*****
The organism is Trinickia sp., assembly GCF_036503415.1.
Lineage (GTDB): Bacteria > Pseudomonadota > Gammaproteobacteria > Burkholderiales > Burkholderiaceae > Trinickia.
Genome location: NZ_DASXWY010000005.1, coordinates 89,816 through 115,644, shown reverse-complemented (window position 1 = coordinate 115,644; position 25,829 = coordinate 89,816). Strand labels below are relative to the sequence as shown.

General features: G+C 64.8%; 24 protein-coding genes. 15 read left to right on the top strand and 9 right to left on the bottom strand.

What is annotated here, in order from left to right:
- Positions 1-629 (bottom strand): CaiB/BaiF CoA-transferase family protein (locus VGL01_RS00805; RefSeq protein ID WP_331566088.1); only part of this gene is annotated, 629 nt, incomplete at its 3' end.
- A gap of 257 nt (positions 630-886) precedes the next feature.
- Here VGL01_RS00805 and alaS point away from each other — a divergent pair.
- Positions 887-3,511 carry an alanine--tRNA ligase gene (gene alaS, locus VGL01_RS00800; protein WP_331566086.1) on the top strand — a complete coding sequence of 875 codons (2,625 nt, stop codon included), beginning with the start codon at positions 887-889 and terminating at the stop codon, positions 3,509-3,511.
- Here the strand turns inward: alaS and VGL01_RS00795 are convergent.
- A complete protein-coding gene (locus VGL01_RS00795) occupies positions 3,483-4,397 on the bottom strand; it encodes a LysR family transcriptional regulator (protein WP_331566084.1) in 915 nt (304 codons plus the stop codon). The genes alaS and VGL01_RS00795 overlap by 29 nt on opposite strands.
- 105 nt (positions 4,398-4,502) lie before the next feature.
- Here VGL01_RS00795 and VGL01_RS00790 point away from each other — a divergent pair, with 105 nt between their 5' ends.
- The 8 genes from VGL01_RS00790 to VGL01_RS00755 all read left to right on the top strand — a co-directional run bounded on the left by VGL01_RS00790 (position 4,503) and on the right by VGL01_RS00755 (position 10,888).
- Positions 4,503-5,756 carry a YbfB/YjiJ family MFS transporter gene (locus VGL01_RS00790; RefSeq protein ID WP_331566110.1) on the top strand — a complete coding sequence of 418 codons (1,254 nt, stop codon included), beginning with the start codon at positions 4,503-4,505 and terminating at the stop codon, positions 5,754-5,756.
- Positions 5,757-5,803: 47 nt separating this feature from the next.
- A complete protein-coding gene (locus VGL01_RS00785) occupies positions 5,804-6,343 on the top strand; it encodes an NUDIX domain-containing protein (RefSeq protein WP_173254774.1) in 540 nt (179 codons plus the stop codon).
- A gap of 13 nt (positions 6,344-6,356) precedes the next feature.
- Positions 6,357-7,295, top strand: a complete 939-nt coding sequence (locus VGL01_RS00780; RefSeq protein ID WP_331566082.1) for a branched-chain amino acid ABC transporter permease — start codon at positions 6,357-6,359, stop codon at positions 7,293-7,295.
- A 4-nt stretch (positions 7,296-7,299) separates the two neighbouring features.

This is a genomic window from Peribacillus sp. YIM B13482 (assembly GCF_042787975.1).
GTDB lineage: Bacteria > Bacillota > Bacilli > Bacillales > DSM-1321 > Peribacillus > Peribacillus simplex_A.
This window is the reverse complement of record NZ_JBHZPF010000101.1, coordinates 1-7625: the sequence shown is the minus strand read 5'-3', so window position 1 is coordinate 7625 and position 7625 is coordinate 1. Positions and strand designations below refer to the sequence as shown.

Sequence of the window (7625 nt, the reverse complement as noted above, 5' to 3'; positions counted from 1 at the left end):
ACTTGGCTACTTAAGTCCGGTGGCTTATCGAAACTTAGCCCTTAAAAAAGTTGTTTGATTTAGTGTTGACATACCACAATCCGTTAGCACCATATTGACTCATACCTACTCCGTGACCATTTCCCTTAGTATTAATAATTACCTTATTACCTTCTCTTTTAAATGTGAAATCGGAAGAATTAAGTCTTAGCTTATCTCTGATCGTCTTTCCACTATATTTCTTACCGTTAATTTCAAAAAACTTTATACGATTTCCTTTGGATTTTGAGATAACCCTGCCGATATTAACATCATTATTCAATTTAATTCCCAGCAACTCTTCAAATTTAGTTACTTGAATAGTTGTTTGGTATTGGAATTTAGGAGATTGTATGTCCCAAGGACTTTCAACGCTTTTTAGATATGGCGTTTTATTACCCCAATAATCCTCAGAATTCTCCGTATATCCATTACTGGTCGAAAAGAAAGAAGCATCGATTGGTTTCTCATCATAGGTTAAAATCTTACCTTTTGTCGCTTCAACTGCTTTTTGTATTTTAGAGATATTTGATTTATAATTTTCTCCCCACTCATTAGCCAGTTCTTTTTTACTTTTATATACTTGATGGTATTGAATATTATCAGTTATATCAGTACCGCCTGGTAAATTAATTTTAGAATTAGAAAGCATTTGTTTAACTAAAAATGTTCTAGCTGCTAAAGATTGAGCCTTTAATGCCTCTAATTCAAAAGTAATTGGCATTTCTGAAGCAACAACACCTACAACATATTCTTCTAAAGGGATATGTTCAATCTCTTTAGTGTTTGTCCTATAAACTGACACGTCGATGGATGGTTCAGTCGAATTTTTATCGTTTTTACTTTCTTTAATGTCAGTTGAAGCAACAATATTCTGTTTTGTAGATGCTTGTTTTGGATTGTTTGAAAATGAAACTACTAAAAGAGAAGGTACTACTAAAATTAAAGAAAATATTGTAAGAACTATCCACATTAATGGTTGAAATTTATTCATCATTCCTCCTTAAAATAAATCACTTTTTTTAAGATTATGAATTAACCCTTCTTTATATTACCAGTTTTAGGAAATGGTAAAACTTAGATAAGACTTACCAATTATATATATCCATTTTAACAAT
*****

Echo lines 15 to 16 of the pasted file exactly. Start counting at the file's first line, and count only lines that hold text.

- Positions 4,503-5,756 carry a YbfB/YjiJ family MFS transporter gene (locus VGL01_RS00790; RefSeq protein ID WP_331566110.1) on the top strand — a complete coding sequence of 418 codons (1,254 nt, stop codon included), beginning with the start codon at positions 4,503-4,505 and terminating at the stop codon, positions 5,754-5,756.
- Positions 5,757-5,803: 47 nt separating this feature from the next.